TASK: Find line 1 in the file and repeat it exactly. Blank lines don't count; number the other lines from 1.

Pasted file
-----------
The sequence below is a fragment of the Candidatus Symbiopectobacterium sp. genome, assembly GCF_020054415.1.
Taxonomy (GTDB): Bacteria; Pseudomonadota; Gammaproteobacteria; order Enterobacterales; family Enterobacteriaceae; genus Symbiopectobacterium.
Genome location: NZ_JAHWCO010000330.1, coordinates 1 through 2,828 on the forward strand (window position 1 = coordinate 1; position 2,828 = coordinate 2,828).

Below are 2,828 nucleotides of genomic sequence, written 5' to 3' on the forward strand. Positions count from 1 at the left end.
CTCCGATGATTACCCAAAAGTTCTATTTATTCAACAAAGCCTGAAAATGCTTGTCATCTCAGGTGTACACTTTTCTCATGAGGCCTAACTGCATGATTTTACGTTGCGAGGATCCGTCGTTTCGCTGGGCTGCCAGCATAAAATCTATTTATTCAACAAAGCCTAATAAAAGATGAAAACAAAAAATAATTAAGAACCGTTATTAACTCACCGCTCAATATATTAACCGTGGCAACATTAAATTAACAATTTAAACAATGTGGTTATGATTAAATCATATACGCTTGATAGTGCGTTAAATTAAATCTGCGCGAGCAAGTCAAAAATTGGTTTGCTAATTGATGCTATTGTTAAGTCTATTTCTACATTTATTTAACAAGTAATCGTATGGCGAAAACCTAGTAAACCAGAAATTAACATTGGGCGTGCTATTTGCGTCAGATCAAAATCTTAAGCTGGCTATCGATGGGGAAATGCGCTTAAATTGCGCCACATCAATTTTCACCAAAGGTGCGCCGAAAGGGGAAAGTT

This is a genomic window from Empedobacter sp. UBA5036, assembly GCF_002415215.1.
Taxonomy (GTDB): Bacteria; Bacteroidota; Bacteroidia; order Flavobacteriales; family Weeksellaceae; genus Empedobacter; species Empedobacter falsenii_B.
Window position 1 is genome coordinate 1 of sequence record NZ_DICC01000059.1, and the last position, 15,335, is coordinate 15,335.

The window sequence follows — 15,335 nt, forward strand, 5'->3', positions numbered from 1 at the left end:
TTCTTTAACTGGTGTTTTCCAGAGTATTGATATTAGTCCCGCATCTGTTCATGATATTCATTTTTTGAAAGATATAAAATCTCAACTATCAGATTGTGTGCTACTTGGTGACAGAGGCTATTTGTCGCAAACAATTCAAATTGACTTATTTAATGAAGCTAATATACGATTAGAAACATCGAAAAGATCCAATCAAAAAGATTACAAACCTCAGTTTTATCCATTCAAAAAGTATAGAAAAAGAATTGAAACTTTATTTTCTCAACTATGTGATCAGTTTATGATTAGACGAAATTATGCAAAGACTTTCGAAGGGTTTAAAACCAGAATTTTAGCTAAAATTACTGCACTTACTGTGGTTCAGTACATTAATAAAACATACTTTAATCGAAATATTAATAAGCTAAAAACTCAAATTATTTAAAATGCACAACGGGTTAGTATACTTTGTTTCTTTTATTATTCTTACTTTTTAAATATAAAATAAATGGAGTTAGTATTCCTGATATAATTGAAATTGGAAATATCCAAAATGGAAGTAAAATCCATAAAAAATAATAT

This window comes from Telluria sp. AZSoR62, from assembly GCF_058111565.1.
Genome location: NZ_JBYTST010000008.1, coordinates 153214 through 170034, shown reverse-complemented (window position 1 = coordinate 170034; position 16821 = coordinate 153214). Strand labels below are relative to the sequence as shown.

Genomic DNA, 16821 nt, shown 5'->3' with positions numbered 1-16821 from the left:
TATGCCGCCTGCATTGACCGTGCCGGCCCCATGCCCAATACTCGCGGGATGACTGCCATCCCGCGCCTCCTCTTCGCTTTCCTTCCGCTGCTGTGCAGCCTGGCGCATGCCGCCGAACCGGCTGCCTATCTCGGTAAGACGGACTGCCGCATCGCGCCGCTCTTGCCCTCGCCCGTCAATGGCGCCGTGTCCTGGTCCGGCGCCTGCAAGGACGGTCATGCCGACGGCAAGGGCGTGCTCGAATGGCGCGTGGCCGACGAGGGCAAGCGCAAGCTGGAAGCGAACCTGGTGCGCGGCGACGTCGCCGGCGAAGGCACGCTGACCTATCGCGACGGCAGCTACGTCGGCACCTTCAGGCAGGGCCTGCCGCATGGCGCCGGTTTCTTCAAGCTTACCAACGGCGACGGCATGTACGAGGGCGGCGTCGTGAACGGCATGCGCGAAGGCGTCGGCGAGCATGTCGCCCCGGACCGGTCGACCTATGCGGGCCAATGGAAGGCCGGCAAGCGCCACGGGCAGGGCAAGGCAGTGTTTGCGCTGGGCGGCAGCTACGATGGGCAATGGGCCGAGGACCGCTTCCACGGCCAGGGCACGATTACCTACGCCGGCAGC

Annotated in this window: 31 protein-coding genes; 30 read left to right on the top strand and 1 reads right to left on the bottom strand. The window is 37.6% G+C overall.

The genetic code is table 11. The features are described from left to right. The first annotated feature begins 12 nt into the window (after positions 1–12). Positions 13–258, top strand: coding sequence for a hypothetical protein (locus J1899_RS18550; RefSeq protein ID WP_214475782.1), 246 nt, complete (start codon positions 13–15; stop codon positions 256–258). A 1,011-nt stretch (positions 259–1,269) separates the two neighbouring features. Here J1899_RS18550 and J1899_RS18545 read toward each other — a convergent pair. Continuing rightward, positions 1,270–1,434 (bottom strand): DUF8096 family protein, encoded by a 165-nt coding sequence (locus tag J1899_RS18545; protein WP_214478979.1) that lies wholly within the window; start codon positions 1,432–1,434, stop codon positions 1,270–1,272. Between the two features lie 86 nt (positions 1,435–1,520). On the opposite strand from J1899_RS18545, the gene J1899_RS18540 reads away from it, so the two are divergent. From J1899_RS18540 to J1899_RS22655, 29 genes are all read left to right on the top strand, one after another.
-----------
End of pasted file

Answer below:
The sequence below is a fragment of the Candidatus Symbiopectobacterium sp. genome, assembly GCF_020054415.1.